A new legal document filed by Wizards of the Coast demands trial by jury.
The counterclaim by Wizards, responding to a fight started by TSR (4 or 3, kinda lost track), also named Justin LaNasa and the Dungeon Hobby Shop Museum.
The extra information shows that while TSR bought some legal aspects to the “TSR” name, after promising they had no idea it was being used by a roleplaying company, Wizards of the Coast had still been using it.
TSR (3+) has in the past complained that people had been stealing domains from it or misusing their social media accounts. In the legal paperwork, Wizards of the Coast now argue the company is cybersquatting” on their TSR branded assets.
Importantly for people involved, naming Justin LaNasa and the Dungeon Hobby Shop Museum in the case also brings those two legal entities into play. It means any losses can’t so easily be heaped on the legal entity “TSR” and its entirety, but it’s undoubtedly a hugely complex legal situation beyond this blogger’s ken.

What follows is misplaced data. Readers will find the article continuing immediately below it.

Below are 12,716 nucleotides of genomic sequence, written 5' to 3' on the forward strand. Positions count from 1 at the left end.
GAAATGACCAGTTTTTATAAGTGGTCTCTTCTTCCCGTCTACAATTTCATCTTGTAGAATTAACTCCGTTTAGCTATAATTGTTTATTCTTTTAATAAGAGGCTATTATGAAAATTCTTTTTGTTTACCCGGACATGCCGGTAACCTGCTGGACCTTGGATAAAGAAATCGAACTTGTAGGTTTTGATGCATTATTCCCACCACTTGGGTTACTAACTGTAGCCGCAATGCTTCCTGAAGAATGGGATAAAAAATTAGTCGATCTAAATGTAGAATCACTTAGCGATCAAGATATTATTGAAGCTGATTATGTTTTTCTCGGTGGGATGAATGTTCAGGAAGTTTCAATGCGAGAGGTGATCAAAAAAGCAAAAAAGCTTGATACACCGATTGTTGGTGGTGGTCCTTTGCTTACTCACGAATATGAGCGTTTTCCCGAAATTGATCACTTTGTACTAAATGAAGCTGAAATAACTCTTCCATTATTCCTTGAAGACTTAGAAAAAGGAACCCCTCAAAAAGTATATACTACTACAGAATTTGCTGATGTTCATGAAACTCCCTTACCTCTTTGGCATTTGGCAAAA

Presumably, a trial by Jury means that Wizards of the Coast are confident they can articulate their position so clearly that it’s a slam dunk.
A messy history of the drama starts here when TSR took to Court to sue Wizards of the Coast for, well, it wasn’t entirely clear, but they didn’t like that Wizards of the Coast kept old D&D books online (those marked with TSR logos) while warning readers those same old books don’t represent today’s standards.
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